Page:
New Zealand takes new measures to woo more movie, TV productions

GMT 22:02 2015 Thursday ,23 July

Arab Today, arab today New Zealand takes new measures to woo more movie, TV productions

New Zealand TV
Wellington - XINHUA

The New Zealand government Thursday announced changes to its screen production grants in a bid to draw more big film and television productions to the country.

The main change from Aug. 1 is the halving of the expenditure threshold for the Post, Digital and Visual Effects Grant to just 500,000 NZ dollars (331,750 U.S. dollars) in order to qualify for a rebate of 20 percent or 25 percent if a production passes a significant economic benefits test.

Film productions can still qualify for the grants if they meet an expenditure threshold of 15 million NZ dollars (9.96 million U. S. dollars) and television productions if they meet a threshold of 4 million NZ dollars (2.65 million U.S. dollars).

The changes came about after a one-year review of the New Zealand Screen Production Grant (NZSPG), which was introduced in April last year.

The NZSPG had resulted in a rising number of productions in New Zealand and the New Zealand Film Commission was expected funding applications to triple, Economic Development Minister Steven Joyce said in a statement.

"These productions demonstrate a wider breadth of local content than before, which will lift international perception of New Zealand's culture and creativity," Joyce said.

"In addition we have seen a record year for international productions shooting in New Zealand including Walt Disney Pictures ' Pete's Dragon, Dreamworks' Light Between Oceans, The Weinstein Company's Crouching Tiger Hidden Dragon II, and Saban Brand's Power Rangers."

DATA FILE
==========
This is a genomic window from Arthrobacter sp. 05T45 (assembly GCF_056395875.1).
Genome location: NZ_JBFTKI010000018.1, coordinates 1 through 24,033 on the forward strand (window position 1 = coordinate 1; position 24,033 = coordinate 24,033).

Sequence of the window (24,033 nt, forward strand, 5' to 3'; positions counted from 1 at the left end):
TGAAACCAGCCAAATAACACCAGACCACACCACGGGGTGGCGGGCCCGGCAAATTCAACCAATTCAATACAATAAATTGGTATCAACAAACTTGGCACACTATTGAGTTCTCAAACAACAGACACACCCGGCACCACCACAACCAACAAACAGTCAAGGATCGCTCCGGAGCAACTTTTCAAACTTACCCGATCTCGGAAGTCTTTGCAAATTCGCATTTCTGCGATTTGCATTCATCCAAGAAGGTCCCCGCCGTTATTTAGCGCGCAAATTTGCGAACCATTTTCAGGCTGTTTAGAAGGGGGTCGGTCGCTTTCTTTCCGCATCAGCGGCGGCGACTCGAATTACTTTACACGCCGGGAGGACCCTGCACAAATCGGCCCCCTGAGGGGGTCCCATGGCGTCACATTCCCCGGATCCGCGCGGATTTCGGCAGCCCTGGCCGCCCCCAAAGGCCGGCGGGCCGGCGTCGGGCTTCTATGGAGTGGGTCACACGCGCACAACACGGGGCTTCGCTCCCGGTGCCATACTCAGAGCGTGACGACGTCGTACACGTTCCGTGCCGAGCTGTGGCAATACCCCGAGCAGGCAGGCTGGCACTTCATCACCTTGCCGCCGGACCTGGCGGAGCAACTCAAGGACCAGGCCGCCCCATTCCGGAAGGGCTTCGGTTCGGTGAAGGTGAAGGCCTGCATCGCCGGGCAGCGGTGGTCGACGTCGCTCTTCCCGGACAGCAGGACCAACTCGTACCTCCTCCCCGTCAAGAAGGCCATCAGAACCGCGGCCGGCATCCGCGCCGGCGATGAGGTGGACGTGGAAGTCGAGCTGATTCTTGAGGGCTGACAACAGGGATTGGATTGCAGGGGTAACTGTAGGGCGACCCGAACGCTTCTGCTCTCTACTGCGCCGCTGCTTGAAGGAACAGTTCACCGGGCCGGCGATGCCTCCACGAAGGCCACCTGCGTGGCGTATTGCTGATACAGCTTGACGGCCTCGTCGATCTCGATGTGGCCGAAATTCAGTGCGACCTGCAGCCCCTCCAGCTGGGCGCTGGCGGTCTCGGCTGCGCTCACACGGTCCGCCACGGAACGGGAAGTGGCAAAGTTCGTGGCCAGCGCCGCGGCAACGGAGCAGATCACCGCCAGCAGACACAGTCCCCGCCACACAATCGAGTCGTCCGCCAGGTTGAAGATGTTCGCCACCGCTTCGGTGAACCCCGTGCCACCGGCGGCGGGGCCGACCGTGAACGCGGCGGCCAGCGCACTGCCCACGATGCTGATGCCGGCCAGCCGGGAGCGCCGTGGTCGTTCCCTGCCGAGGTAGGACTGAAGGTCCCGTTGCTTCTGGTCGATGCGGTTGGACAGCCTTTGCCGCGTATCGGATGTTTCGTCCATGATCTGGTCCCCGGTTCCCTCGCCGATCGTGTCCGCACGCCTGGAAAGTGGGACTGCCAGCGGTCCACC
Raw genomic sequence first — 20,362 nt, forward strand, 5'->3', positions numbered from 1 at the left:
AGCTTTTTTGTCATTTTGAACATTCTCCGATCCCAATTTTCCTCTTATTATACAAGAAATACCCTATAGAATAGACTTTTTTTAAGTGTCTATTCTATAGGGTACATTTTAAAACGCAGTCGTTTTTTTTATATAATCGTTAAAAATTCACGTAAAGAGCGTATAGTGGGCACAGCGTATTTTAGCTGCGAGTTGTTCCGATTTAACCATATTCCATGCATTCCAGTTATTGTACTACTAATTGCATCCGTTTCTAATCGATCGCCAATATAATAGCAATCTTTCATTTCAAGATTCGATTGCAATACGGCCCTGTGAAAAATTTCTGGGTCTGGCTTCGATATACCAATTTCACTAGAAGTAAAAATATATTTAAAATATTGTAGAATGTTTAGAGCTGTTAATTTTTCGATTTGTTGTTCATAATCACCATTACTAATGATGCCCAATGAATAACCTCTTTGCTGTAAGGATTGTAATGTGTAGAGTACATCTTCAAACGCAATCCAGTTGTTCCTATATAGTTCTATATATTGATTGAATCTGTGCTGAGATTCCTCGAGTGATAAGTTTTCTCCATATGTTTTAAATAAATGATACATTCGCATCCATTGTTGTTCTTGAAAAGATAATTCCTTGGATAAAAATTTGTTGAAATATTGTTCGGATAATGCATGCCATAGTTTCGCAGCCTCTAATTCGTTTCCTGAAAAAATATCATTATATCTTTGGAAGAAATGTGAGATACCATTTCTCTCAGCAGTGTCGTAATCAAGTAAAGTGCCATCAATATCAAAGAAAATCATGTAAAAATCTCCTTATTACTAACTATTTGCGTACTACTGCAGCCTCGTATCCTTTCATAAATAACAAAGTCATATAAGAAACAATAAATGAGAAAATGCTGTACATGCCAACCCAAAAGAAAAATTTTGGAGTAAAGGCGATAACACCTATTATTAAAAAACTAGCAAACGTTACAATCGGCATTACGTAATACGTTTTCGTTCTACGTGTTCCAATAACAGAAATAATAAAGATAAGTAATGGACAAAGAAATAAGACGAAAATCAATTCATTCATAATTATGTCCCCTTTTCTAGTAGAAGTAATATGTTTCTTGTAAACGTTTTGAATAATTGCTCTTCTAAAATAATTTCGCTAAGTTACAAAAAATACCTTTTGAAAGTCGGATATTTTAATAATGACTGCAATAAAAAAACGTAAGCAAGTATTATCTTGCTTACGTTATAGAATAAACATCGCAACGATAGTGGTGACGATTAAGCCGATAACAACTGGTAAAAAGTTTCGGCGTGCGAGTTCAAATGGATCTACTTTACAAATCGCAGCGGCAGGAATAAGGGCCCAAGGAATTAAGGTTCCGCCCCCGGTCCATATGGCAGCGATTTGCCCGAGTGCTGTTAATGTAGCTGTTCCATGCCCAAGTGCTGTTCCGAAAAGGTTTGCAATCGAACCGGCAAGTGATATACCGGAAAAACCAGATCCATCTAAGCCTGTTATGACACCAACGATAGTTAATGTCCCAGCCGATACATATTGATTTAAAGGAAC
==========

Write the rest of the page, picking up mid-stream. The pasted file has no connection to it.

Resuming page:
"These international productions will provide marketing opportunities for New Zealand around the world, and also increase our visibility as a screen production location. Several international studios have chosen to film here as a result of competitive factors like the incentive, our current exchange rate, our skilled workforce and attractive shooting locations." Joyce said.

The review by the Ministry of Business, Innovation and Employment cited The Hobbit Trilogy as an example of "spill-over benefits" from the screen sector.

It said 14 percent of holiday visitors to New Zealand had chosen the three-film set as one of the factors that first stimulated their interested in visiting the country.

"Seeing the scenery depicted in the films or wanting to see if the scenery was like it was in the films, were the two main factors that encouraged these visitors to consider visiting New Zealand," said the review.

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